aimed at the wargaming community (witnessed by the base with oversized
banner, the wargaming stats on the back of the box and on the playing
card inside), these figures can be used for static display.
Inside the small end opening box is a single sprue of fairly hard
grey plastic. This contains the parts to assemble four figures, two
of which are crouching while the others are lying prone. A large part
of this sprue is taken up by four base plates and a banner, which
the display modeler will probably not use (except during painting).
For those who are interested, the bases offer the option of grouping
the four figures together or giving each figure its own base. The
rifle that is molded onto these bases is (fortunately) also given
as a separate part.
The instructions are simple and for
most experienced modelers overkill. The figures are very well molded
with little flash and excellent detail overall, except for the chest
of the two crouching figures, which is devoid of detail. The MP40
on the back of two of the figures are also rather poor. In fact, everything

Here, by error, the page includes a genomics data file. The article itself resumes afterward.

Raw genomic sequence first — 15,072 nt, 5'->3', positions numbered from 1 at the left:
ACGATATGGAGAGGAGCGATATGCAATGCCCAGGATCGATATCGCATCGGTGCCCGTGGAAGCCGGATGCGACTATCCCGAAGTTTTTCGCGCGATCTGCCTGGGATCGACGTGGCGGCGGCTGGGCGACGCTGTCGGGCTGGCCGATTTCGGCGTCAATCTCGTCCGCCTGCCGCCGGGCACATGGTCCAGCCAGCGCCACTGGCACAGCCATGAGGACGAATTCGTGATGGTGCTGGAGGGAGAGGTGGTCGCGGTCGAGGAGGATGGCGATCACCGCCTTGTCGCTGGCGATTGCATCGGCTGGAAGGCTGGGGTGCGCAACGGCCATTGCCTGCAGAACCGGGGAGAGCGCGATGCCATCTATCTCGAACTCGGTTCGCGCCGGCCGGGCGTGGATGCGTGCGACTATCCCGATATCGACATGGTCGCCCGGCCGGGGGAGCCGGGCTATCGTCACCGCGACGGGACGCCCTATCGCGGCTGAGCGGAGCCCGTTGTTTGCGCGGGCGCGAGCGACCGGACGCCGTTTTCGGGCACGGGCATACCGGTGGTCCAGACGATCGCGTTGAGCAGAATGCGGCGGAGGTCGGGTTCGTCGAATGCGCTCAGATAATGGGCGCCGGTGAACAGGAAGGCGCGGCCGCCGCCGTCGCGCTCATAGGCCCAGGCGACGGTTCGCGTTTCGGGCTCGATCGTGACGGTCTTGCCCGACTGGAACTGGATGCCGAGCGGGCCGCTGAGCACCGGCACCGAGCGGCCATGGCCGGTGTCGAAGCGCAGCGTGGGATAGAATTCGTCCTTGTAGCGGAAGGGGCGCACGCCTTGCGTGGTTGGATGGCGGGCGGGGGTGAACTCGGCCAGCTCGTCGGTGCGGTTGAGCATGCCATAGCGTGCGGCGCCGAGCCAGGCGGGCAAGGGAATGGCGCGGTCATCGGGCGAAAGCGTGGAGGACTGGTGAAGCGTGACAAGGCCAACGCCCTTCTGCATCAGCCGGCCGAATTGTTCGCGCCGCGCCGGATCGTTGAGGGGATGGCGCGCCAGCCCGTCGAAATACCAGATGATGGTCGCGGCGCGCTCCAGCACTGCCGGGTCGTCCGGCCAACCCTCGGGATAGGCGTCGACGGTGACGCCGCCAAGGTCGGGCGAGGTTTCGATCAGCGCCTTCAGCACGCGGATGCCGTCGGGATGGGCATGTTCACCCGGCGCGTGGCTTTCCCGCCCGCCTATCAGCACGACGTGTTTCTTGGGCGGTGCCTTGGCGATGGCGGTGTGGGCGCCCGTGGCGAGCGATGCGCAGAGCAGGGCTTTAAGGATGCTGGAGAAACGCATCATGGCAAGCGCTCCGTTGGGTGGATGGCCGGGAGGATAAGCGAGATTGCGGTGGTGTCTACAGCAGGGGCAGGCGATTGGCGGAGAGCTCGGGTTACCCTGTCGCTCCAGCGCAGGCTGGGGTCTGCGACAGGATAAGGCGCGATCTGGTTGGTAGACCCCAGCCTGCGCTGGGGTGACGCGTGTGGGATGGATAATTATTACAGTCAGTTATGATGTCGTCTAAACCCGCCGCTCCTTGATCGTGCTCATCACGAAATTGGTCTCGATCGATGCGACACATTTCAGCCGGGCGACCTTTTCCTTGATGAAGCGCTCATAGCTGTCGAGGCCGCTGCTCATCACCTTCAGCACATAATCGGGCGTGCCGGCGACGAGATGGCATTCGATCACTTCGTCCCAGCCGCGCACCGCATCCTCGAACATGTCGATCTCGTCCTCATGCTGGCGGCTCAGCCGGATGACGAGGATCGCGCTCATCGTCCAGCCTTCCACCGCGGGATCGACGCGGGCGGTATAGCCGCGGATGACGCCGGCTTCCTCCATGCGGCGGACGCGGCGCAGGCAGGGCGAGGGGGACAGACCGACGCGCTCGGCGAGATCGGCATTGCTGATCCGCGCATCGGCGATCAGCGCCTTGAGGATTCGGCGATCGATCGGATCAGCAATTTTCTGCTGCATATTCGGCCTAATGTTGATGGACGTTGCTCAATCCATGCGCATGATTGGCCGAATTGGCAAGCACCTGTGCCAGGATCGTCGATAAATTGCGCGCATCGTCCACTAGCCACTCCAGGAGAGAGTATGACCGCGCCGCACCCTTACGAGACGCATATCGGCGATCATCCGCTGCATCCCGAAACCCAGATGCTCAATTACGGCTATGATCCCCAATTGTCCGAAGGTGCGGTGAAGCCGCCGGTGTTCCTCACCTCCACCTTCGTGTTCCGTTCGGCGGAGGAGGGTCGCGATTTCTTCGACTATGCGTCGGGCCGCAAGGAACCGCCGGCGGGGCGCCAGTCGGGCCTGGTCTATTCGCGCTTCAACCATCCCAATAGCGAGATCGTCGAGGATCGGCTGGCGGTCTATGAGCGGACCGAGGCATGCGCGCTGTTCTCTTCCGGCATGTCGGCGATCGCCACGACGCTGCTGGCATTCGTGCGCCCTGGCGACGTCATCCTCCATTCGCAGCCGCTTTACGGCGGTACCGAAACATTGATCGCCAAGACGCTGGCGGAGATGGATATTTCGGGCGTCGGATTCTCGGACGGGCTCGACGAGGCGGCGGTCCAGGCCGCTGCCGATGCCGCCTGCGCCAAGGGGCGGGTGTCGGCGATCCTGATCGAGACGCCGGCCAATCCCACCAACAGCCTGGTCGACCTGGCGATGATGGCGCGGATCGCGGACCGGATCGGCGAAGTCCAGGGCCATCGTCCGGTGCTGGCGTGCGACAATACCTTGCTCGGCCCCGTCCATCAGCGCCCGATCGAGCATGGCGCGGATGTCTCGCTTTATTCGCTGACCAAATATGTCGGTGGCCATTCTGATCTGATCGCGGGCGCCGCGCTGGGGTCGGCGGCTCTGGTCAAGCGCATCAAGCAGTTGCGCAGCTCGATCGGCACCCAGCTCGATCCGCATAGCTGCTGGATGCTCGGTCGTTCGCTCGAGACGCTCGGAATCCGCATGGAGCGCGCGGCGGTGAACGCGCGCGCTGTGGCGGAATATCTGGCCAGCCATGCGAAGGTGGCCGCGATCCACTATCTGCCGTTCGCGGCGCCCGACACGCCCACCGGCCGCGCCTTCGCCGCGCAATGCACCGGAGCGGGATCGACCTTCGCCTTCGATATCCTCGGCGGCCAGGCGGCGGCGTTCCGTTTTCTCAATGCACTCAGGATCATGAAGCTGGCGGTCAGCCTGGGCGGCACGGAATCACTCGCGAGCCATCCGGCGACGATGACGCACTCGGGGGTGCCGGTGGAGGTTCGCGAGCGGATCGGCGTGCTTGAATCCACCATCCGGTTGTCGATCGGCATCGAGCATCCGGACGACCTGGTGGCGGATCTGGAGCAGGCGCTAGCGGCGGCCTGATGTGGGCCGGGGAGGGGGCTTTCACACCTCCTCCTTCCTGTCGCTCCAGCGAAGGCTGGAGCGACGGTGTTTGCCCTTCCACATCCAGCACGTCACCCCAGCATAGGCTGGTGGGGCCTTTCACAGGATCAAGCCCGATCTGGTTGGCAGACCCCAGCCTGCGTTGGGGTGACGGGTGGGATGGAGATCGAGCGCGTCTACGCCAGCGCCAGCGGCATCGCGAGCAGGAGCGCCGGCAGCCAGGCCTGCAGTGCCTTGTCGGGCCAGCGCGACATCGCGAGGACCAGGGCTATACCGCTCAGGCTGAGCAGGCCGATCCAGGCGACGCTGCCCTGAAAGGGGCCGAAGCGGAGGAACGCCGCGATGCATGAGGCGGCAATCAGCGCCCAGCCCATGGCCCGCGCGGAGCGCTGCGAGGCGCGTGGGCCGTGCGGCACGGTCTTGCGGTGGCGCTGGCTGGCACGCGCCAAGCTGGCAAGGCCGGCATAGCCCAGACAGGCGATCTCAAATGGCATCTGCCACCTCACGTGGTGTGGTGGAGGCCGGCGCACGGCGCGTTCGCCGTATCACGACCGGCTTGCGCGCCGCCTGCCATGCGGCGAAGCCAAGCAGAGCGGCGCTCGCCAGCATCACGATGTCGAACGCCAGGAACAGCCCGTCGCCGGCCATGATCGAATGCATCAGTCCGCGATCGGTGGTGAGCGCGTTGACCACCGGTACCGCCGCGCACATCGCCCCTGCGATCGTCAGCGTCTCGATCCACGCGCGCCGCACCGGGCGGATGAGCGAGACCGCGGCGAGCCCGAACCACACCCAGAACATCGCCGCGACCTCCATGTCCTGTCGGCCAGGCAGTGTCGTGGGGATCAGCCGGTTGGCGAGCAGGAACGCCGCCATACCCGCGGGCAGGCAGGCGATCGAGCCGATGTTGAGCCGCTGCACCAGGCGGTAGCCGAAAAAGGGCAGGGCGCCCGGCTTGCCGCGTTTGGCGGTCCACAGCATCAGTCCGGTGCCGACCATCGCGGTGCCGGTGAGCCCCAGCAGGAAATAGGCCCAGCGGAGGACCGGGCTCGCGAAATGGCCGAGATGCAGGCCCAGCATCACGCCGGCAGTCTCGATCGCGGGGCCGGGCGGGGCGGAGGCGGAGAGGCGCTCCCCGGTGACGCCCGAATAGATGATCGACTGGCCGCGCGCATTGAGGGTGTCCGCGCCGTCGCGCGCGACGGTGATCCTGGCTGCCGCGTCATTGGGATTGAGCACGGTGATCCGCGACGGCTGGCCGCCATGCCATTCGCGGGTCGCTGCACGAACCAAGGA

that is on the centerline of the sprue is rather poor due to molding
limitations). This comes as a disappointment after having bought several
other Zvezda sets.
While the figures might be built by snapping the parts together, glue
really is needed to get a convincing fit, whatever the boxtop might
claim. Even then, some filling might be needed, based on my experience
with other Zvezda figure sets.
I am always wary when buying plastic figures, as most manufacturers
use some ungluable vinyl. While the plastic used here is softer than
some styrene, it does react very well to glues like MEK. I really
mean VERY well, so be careful as the plastic will soften immediately.
This is good to get a convincing joint, but it might also mar the
detail. Removing the seams with a sharp scalpel is no problem (for
as much as removal is needed) and sanding goes smoothly as well.
Talking about joints, the way the parts are engineered will give you
a joint right across some delicate detail, so care is called for when
applying glue and some rescribing might be in order.
The boxtop says that this set
is meant for 1939-1942. As the most distinguishable features of the
different uniforms is limited to the chest area (see article here),
and as two figures are lying prone and two have no detail on the chest,
these figures can easily be used for any period in the war.
Review sample purchased by the author.
kits can be purchased from